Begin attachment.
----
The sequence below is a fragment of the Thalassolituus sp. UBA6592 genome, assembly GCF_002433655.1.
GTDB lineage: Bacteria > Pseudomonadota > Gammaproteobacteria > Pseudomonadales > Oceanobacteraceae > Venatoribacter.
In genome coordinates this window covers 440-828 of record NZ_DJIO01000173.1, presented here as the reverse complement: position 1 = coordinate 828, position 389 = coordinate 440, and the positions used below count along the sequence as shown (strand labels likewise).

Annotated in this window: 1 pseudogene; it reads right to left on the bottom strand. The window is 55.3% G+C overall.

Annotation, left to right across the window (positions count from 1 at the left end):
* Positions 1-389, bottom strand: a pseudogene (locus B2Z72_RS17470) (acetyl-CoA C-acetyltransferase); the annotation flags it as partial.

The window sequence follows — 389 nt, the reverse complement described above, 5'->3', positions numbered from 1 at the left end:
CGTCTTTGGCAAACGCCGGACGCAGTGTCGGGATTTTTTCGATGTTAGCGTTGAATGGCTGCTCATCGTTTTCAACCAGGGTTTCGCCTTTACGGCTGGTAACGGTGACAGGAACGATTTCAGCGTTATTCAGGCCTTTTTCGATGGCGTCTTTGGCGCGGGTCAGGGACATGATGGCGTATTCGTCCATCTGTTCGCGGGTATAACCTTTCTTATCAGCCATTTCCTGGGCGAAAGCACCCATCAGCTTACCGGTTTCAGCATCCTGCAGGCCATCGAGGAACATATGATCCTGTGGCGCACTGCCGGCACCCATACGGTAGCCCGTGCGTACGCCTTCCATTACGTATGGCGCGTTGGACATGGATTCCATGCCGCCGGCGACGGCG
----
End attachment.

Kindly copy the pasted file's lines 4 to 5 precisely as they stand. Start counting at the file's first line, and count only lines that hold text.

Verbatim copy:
Annotated in this window: 1 pseudogene; it reads right to left on the bottom strand. The window is 55.3% G+C overall.

Annotation, left to right across the window (positions count from 1 at the left end):